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IL GIORNALE (Italy), WALL STREET JOURNAL (USA)

Worldcrunch

Italian daily newspaper Il Giornale chose a deeply provocative headline for Friday's front page: "Quarto Reich" - Fourth Reich, to comment on Germany's refusal to give the European Central Bank more leeway.

Il Giornale is a right-wing newspaper owned by Silvio Berlusconi"s brother Paolo. "Since yesterday, Italy is no longer in Europe, it is in the Fourth Reich," writes the newspaper's editor-in-chief, Alessandro Sallusti, who writes that Germany has won, but Italy, Europe and the euro have lost after European Central Bank chief Mario Draghi .

Sallusti also says Italian Prime Minister Mario Monti has been defeated, after being "led around for months by the Germans and their false promises." Meanwhile, Mario Draghi, the head of the European Central Bank has lost, had to "bow to the will of Angela Merkel."

In the First Reich, writes Sallusti, "the German head of state also had the title of Emperor of Rome," while two world wars and millions of deaths were not enough to appease the German hegemonic ambitions in the next two Reichs. History repeats itself, "not with cannons, but with the euro." The Germans want Italians and other Europeans to give up and hand over power to the "new Kaiser, Angela Merkel."

"The problem," Sallusti concludes, is that nobody is reacting.

A somewhat more neutral commentator, Allen Mattich of the Wall Street Journal, instead sees Draghi's reaction Thursday as the best option in a tricky situation, "to buy the single currency two or three years; enough time for Europe's politicians to hammer out the fiscal union."

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Ideas

Iran: A Direct Link Between Killing Protesters And The Routine Of State Executions

Iran has long had a simple and prolific response to political opposition and the worst criminal offenses, namely death by shooting or hanging. Whether opening fire on the streets or leading the world in carrying out the death penalty, the regime insists that morality is on its side.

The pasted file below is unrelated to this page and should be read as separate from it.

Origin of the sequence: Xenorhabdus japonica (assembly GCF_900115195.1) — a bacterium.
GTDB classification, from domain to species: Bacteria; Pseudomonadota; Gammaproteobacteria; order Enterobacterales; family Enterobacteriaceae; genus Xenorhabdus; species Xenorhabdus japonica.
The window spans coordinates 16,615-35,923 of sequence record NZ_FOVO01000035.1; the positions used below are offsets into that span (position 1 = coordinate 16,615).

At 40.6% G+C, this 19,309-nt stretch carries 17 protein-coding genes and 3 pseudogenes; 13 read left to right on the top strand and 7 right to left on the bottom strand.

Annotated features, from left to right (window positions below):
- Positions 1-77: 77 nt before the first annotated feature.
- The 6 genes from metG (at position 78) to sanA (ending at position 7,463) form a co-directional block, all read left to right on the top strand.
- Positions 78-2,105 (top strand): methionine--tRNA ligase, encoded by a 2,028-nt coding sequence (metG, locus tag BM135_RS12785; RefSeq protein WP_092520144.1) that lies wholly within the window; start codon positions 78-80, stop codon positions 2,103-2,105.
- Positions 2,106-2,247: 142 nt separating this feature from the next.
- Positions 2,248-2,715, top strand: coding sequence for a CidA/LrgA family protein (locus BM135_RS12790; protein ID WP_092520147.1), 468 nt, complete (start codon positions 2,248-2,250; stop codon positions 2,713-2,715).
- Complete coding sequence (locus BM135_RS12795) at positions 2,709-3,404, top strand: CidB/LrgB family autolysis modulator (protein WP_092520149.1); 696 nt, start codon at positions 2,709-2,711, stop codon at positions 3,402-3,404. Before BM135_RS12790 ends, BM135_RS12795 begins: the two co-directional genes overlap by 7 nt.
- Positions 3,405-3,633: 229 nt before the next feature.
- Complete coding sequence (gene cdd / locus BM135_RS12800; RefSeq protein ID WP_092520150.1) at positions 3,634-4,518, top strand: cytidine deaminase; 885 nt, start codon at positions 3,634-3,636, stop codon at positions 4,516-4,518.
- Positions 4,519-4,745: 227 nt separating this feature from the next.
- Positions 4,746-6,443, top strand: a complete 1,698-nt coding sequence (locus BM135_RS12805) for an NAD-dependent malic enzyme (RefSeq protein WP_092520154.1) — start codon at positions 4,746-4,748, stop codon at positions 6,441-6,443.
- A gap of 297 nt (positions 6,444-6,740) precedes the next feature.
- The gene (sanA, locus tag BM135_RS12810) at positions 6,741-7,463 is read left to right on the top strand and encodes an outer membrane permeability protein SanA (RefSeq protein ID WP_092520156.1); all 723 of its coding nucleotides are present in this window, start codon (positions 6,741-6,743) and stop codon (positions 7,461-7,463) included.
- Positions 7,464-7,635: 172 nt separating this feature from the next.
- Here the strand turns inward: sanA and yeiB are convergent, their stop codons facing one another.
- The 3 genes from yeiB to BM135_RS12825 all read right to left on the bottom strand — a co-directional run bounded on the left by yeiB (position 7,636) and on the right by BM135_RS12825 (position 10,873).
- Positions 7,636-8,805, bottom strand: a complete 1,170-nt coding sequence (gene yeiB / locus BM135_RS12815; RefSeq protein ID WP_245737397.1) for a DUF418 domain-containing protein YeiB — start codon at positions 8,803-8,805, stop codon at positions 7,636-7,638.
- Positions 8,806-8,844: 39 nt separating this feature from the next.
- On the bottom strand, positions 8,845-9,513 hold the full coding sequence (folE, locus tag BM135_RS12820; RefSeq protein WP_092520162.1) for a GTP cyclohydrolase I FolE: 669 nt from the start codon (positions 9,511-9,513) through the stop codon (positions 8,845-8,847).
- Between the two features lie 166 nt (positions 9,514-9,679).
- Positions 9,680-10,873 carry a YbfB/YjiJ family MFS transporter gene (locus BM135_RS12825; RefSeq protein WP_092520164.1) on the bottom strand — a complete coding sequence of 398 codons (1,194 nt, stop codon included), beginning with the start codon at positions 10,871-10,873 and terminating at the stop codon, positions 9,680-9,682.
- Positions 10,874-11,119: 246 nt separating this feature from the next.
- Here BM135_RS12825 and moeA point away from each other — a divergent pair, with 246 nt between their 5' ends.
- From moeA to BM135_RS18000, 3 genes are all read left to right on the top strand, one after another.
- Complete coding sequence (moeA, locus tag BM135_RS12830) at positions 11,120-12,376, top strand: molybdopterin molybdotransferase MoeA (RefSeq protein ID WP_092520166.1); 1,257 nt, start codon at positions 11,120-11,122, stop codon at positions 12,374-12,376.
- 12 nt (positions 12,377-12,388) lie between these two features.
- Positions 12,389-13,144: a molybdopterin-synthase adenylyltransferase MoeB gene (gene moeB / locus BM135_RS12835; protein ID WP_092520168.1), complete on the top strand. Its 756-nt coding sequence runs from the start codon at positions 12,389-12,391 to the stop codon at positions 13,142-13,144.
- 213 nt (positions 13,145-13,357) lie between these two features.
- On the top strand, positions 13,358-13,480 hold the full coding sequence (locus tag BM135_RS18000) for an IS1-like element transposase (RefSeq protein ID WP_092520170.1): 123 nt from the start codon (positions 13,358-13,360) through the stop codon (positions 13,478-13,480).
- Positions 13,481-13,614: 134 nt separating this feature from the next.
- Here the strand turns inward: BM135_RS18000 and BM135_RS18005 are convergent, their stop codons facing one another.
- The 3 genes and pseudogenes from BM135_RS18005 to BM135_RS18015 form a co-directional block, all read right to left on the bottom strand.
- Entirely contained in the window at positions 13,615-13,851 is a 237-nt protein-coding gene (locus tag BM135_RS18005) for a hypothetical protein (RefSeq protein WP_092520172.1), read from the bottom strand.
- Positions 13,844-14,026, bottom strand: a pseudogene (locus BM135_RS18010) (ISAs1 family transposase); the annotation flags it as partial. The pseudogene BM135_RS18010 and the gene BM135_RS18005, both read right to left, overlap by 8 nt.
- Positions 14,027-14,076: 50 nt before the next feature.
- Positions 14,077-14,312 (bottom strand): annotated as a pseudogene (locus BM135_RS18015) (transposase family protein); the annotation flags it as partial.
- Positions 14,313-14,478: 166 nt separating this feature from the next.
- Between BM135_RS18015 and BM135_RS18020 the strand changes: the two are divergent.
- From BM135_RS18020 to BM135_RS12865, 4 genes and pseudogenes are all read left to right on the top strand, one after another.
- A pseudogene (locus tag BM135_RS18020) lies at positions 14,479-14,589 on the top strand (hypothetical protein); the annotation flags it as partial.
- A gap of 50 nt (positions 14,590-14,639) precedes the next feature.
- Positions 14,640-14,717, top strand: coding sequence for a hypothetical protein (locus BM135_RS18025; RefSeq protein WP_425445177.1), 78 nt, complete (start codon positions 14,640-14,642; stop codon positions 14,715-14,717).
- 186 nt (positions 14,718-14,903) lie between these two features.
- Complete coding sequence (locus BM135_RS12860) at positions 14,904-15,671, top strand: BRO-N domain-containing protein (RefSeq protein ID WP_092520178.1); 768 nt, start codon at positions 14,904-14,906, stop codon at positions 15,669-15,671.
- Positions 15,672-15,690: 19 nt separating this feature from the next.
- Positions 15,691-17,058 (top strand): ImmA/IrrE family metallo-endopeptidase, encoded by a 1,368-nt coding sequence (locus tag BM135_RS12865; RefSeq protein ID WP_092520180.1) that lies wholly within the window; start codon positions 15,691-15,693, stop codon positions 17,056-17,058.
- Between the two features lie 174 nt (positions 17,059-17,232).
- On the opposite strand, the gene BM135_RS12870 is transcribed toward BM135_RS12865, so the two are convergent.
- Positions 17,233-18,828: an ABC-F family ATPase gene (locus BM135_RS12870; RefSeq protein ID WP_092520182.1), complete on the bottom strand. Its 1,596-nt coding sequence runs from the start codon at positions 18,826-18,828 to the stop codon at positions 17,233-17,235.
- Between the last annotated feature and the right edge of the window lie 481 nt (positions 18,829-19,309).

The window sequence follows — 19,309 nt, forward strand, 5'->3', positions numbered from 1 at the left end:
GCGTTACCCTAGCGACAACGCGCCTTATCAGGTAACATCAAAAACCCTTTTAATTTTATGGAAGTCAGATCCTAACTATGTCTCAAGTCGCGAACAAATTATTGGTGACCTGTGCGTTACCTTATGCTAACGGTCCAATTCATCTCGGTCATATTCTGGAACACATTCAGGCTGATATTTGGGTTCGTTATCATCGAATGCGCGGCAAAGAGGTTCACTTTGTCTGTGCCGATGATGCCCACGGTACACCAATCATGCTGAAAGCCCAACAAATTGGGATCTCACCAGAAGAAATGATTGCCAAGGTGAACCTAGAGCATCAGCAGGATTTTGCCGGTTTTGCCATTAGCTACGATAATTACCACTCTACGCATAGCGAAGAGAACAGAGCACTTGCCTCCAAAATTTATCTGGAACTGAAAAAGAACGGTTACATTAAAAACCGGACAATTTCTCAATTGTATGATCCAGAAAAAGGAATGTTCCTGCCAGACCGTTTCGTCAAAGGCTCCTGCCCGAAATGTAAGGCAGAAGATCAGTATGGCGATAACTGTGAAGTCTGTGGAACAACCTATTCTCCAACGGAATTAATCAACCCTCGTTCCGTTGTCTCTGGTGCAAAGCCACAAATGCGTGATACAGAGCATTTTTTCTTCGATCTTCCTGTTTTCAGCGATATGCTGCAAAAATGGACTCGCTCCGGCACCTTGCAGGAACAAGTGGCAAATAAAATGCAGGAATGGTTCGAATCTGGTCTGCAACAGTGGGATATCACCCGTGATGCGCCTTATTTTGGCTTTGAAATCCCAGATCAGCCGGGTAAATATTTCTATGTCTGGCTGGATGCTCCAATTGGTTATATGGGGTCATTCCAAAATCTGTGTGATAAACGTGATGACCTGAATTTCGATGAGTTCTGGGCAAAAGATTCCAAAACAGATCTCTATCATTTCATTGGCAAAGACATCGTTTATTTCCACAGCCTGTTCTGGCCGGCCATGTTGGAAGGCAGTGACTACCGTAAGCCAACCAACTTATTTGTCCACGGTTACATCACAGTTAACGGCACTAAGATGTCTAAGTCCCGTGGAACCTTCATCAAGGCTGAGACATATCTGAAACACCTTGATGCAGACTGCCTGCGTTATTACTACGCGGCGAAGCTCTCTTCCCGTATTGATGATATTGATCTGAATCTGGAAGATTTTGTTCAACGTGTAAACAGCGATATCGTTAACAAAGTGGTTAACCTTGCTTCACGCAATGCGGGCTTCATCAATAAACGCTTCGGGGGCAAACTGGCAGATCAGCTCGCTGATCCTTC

Protesters linked to the Iranian group Mojahedin-e Khalq demonstrate in Whitehall, London in 2018

Ahmad Ra'fat

-Editorial-

In early September, before Iran's latest bout of anti-government protests sparked by the death of 22-year-old Mahsa Amini, there was another, quieter demonstration: Relatives of several prisoners sentenced to death staged a sit-in outside the judiciary headquarters in Tehran, urging the authorities to waive the sentences. The crowd, which doggedly refused to disperse, included the convicts' young children.

Executions have been a part and parcel of the Islamic Republic of Iran since its inception in 1979. The new authorities began shooting cadres of the fallen monarchy with unseemly zeal, usually after a summary trial. On Feb. 14, 1979, barely three days after the regime was installed, the first four of the Shah's generals were shot inside a secondary school in Tehran.

To this day, the regime continues to opt for death by firing squad for its political opponents; the execution method-of-choice for more socio-economic blights like drug trafficking has been death by hanging.

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